Wednesday, September 3, 2008

Makihn Good Music

Though his name would become synonymous with some of the catchiest power-pop tracks of the 1980s, Baltimore born Greg Kihn started his career in music during the early 70s as a straight up singer/songwriter (as was the fashion of the time). With success eluding him, in 1974 Kihn decided to move to the West Coast to try his luck in the rock & roll scene.

Basing himself in Berkeley, California, Kihn began
playing a contemporary brand of guitar driven power pop, heavily influenced by the likes of the Yardbirds, the Beau Brummels and Bruce Springsteen. Greg Kihn became one of the first acts to be signed up to the embryonic recording label Beserkley Records. The label had been started up by Matthew Kauffman in 1973 with a view to resurrecting the classic three minute pop single in an era where radio airwaves were being increasingly dominated by epic album tracks and prog-rock pretenders. Among the other acts signed early on were San Francisco band Earthquake who immediately released a version of the Easybeats’ classic ‘Friday On My Mind’, Jonathan Richman (‘Egyptian Reggae’) and the Rubinoos (cover of ‘I Think We’re Alone Now’). Acting also as producer on many of the records, Kauffman was soon running one of the most influential indie labels in the U.S., and the Greg Kihn band were soon the flagship act on the label’s roster.

Greg Kihn’s first contribution as a performer came via two tracks included on the 1975 compilation ‘Beserkley Chartbusters Vol.1’. He also contributed backing vocals to Jonathan Richman’s single ‘Roadrunner’. For his live performances Greg Kihn was using label-mates Earthquake as a support band. Guitarist Robbie Dunbar soon joined Greg Kihn, along with Steve Wright (bass/vocals) and Larry Lynch (drums/vocals) to form the first incarnation of the Greg Kihn Band. The group brought a strong melodic pop-rock sound to the table, appealingly simplistic in the increasingly complex and overproduced music-scape of the time. In early 1976 Dave Carpender replaced Dunbar and soon after the Greg Kihn Band released their debut album ‘Greg Kihn’ (not sure how the band felt about the title). It was well received on the local pop-rock market and was followed up by the harder edged album ‘Greg Kihn Again’ in 1977. That particular album featured a reworked version of Bruce Springsteen’s ‘For You’, which ‘The Boss’ himself adopted and used in his own live shows.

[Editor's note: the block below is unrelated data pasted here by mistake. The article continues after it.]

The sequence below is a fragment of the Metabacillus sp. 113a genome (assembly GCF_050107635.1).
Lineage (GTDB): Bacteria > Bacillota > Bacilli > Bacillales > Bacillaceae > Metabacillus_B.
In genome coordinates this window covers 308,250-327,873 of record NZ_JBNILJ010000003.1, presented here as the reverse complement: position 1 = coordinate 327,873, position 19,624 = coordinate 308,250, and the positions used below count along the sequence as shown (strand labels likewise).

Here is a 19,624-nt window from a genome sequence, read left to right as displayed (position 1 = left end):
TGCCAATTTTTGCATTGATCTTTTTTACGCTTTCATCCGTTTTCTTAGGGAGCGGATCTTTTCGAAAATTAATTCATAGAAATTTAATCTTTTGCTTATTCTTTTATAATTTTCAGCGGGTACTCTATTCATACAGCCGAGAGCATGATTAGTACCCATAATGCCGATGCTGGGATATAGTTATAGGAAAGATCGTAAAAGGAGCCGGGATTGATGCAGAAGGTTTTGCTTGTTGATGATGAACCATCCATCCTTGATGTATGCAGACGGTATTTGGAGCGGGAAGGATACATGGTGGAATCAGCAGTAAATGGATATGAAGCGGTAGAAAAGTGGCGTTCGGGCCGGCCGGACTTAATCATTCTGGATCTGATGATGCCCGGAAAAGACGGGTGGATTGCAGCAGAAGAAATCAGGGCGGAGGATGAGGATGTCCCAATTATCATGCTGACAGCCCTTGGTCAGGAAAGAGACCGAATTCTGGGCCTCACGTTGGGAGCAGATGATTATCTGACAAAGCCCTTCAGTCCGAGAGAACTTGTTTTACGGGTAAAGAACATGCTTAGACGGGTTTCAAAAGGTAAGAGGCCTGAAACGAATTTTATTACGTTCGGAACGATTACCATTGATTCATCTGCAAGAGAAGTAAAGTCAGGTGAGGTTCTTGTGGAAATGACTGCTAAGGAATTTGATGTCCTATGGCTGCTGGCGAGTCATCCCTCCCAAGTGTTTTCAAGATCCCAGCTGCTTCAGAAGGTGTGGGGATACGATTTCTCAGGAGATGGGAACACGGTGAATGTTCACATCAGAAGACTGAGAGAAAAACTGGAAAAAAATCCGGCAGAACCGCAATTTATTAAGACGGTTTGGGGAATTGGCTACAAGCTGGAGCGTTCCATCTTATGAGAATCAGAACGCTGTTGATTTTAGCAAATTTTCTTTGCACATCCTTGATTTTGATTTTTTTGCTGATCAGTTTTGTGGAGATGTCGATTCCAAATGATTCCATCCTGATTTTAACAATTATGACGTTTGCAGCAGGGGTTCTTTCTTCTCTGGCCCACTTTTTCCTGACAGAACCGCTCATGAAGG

The Greg Kihn band continued to be a popular live act and the champion of the Beserkley label in terms of record sales during the late 70s. Albums like ‘Next Of Kihn’ (1978 - US#145/OZ#85), ‘With The Naked Eye’ (1979 - US#114), and ‘Glass House Rock’ (1980 - US#167) sold well enough, but big time commercial success remained elusive.

That all changed with the release of the single ‘The Breakout Song (They Don’t Write ‘Em)’ in 1981. The song epitomised the hook laden guitar rock sound that Kihn had been striving for, wrapped up in an irresistible sub three minute package that had radio stations clambering to add it to their playlists. It surged to #15 on the U.S. Hot 100 in mid ‘81, later going on to reach #14 here in Australia. The single’s success spurred sales of the Greg Kihn Band’s latest album ‘Rockihnroll’ (US#32/OZ#72), transforming the group from a local cult following to international profile. During this period the band expanded its line-up to include keyboardist Gary Phillips but his presence augmented rather than detracted from their straight pop-rock agenda.

Guitarist Dave Carpender was replaced by Greg Douglass prior to the follow up album ‘Kihntinued’ (anyone detecting a pattern here?) which reached #33 in the States, and yielded the minor hits ’Every Love Song’ (US#82) and ‘Happy Man’ (US#62/OZ#68) - probably my favourite Greg Kihn Band song. The albums, and pun inspired titles, continued with 1983’s ‘Kihnspiracy’ (US#15/OZ#76), the Greg Kihn Band’s biggest selling album by far. Although a quality pop-rock set overall, there’s little doubt most of the album’s sales were inspired by the appeal of the lead out single ‘Jeopardy’.